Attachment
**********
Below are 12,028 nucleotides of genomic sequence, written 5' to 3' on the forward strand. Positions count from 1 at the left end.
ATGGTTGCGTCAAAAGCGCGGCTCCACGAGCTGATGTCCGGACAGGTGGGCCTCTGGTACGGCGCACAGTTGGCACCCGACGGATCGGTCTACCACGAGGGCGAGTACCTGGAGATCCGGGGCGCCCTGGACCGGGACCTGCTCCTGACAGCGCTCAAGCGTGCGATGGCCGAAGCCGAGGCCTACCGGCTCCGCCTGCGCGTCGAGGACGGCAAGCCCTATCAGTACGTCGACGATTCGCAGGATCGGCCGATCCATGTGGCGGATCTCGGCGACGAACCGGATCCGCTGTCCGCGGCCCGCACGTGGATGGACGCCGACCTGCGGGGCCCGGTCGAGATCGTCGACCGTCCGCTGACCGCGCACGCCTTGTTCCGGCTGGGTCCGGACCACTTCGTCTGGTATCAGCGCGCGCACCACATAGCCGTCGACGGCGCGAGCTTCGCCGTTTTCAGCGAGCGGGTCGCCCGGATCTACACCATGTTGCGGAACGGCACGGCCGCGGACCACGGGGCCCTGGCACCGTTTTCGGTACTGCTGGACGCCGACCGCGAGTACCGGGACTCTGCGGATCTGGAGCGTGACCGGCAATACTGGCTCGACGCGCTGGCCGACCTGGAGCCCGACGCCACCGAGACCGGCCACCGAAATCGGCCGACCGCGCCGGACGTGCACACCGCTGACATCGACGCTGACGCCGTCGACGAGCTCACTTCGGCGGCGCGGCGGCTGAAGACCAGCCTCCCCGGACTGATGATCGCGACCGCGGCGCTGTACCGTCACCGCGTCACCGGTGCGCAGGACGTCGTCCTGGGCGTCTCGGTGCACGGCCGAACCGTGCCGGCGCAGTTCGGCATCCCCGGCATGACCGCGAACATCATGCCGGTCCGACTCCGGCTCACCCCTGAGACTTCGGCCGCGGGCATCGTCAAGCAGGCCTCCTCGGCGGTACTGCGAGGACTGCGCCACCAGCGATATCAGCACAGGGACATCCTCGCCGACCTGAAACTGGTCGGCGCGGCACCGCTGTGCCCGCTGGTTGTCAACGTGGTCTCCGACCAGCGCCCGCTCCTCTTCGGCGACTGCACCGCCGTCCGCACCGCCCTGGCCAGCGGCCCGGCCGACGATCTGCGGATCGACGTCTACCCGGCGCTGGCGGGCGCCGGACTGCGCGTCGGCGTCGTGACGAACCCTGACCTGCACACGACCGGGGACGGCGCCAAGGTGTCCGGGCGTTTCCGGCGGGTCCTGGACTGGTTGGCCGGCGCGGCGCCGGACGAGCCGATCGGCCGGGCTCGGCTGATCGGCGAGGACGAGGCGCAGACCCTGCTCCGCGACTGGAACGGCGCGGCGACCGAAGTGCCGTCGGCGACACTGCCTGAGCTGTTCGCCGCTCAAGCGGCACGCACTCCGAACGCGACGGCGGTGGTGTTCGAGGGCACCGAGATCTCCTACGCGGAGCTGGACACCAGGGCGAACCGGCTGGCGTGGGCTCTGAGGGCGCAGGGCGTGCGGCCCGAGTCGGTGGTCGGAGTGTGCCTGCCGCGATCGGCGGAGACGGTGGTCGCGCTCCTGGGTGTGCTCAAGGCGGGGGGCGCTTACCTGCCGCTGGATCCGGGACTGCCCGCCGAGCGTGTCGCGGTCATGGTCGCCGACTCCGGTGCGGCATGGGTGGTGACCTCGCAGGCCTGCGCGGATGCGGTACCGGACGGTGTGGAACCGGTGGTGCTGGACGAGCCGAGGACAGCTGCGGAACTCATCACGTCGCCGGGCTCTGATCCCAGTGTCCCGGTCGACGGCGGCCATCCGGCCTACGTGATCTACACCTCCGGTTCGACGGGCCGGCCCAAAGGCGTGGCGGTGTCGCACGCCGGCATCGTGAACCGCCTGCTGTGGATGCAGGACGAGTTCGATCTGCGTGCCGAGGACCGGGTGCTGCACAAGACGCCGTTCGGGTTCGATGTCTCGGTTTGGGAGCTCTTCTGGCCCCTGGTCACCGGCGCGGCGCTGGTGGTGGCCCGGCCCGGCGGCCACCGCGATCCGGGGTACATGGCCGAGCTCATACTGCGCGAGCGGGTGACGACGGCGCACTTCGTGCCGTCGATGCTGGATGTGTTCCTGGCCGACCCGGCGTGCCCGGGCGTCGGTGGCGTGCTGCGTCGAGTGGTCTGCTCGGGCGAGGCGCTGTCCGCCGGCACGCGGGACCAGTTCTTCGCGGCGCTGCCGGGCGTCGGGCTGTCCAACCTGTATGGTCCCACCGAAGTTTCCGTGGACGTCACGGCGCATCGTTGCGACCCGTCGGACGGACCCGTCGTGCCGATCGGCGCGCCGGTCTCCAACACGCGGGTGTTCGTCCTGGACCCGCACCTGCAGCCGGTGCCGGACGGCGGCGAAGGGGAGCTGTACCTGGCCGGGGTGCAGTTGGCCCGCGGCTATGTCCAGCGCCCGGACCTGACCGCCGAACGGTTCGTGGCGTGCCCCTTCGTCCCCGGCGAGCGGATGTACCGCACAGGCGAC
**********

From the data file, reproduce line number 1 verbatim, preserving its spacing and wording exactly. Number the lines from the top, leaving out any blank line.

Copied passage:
Below are 12,028 nucleotides of genomic sequence, written 5' to 3' on the forward strand. Positions count from 1 at the left end.